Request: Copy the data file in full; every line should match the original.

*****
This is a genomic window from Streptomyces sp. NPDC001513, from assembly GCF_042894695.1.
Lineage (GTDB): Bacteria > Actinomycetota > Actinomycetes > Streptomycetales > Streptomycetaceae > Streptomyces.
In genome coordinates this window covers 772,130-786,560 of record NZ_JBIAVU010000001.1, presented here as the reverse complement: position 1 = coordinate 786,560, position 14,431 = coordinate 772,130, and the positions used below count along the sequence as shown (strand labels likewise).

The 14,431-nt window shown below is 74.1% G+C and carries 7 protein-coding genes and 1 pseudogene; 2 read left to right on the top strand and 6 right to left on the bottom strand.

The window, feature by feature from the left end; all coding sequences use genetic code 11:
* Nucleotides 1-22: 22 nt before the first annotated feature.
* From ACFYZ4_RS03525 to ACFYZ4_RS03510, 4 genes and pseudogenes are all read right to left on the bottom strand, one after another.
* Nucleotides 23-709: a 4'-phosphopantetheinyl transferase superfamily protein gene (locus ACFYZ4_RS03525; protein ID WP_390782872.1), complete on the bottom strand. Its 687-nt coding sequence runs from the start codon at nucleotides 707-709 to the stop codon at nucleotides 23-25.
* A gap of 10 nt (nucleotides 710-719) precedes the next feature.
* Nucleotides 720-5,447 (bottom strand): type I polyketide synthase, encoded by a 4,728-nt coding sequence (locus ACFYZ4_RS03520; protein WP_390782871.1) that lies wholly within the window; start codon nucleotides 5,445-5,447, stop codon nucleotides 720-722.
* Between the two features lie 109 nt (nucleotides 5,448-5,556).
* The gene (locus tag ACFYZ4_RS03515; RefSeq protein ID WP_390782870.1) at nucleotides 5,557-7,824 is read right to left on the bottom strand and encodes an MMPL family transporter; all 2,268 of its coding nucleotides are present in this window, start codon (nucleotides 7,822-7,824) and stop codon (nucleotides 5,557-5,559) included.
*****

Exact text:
This is a genomic window from Streptomyces sp. NPDC001513, from assembly GCF_042894695.1.
Lineage (GTDB): Bacteria > Actinomycetota > Actinomycetes > Streptomycetales > Streptomycetaceae > Streptomyces.
In genome coordinates this window covers 772,130-786,560 of record NZ_JBIAVU010000001.1, presented here as the reverse complement: position 1 = coordinate 786,560, position 14,431 = coordinate 772,130, and the positions used below count along the sequence as shown (strand labels likewise).

The 14,431-nt window shown below is 74.1% G+C and carries 7 protein-coding genes and 1 pseudogene; 2 read left to right on the top strand and 6 right to left on the bottom strand.

The window, feature by feature from the left end; all coding sequences use genetic code 11:
* Nucleotides 1-22: 22 nt before the first annotated feature.
* From ACFYZ4_RS03525 to ACFYZ4_RS03510, 4 genes and pseudogenes are all read right to left on the bottom strand, one after another.
* Nucleotides 23-709: a 4'-phosphopantetheinyl transferase superfamily protein gene (locus ACFYZ4_RS03525; protein ID WP_390782872.1), complete on the bottom strand. Its 687-nt coding sequence runs from the start codon at nucleotides 707-709 to the stop codon at nucleotides 23-25.
* A gap of 10 nt (nucleotides 710-719) precedes the next feature.
* Nucleotides 720-5,447 (bottom strand): type I polyketide synthase, encoded by a 4,728-nt coding sequence (locus ACFYZ4_RS03520; protein WP_390782871.1) that lies wholly within the window; start codon nucleotides 5,445-5,447, stop codon nucleotides 720-722.
* Between the two features lie 109 nt (nucleotides 5,448-5,556).
* The gene (locus tag ACFYZ4_RS03515; RefSeq protein ID WP_390782870.1) at nucleotides 5,557-7,824 is read right to left on the bottom strand and encodes an MMPL family transporter; all 2,268 of its coding nucleotides are present in this window, start codon (nucleotides 7,822-7,824) and stop codon (nucleotides 5,557-5,559) included.